A month after I had graduated in 2016, my first major design concept was presented to a client. I worked on the initial stages of the project as an intern: helping to work out the site map and put together the wireframes. But, I had entered this client meeting with a shiny new full-time title. I was confident. I was excited. I was nervous. I put a lot of work into the concept.
In the end, my concept wasn’t chosen. The feedback we received from the client was that my direction felt “too premium” and that they liked the other concept better, because it was more approachable and focused more on food.
I was disappointed, but I totally understood. My approach to the project was incorrect. Admittedly, I tried to design something that would make me look good. I thought it would, in turn, make the client look good too. Instead of sulking, I turned it into a learning experience. It really taught me to ask better questions (to my creative director, to the client, … to myself) and make sure that I’m always being empathetic with my work.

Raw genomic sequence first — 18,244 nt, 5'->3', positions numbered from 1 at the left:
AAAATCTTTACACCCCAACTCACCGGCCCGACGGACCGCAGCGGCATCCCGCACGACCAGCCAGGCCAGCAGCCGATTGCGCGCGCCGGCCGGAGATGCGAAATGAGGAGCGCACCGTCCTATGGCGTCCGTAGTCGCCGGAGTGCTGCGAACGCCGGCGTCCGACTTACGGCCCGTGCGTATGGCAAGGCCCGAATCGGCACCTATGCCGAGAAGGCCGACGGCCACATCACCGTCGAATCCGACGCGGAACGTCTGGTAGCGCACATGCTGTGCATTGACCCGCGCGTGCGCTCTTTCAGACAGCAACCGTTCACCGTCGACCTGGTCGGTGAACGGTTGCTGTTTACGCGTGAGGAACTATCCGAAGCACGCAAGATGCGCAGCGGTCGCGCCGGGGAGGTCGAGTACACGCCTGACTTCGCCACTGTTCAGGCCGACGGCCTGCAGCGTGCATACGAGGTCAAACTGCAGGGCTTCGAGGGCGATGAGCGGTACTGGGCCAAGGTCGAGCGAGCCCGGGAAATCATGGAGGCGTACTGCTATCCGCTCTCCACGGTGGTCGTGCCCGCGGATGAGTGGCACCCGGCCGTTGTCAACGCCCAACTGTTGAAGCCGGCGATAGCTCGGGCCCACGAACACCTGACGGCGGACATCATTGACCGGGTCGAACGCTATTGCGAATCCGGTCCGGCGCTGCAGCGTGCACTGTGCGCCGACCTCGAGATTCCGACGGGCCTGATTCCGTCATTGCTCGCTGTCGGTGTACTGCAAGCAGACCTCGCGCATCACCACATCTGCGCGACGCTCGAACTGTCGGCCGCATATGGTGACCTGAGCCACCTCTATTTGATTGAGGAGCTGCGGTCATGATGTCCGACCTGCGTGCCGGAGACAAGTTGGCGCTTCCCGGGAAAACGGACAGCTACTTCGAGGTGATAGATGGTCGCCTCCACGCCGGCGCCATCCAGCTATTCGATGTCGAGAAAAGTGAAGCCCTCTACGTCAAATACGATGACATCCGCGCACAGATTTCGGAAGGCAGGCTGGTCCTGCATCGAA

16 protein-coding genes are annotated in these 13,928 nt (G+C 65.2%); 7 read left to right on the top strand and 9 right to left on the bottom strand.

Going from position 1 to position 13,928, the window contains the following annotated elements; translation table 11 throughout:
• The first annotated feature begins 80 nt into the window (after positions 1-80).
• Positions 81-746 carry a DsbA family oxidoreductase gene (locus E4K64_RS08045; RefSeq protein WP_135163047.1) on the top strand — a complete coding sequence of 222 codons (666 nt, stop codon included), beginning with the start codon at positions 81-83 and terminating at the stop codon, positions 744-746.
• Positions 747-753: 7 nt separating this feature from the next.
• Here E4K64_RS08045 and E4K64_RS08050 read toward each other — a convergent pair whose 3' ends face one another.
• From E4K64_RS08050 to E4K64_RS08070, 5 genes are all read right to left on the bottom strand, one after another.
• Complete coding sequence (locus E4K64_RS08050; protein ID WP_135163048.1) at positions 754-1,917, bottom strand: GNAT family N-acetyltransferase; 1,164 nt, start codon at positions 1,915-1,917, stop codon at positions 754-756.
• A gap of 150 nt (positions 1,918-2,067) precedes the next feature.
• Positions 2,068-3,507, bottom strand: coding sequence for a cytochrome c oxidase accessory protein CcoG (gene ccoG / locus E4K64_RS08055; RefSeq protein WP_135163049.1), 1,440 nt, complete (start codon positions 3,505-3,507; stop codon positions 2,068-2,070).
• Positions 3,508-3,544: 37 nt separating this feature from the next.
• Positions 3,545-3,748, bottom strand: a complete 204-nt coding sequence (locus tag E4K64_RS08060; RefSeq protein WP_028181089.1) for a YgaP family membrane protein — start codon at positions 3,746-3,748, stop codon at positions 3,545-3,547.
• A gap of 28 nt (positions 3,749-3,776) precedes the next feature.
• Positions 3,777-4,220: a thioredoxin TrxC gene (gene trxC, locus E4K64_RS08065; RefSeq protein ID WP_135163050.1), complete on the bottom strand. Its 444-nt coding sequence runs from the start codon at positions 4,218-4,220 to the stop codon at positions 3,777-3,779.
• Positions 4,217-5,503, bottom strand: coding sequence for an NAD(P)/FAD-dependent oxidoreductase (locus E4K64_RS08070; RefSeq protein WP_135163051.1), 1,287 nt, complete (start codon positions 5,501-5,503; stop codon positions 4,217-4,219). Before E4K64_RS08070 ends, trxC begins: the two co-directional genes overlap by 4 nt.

In the process of updating my portfolio, I thought I’d give it another go. Based on the feedback, I opted for more lifestyle images of the products and accent images of prepared foods. Fissler makes premium products. They don’t exactly want to hide that, but I tried to make it easier for a user to envision him or herself using (and ultimately purchasing) Fissler products.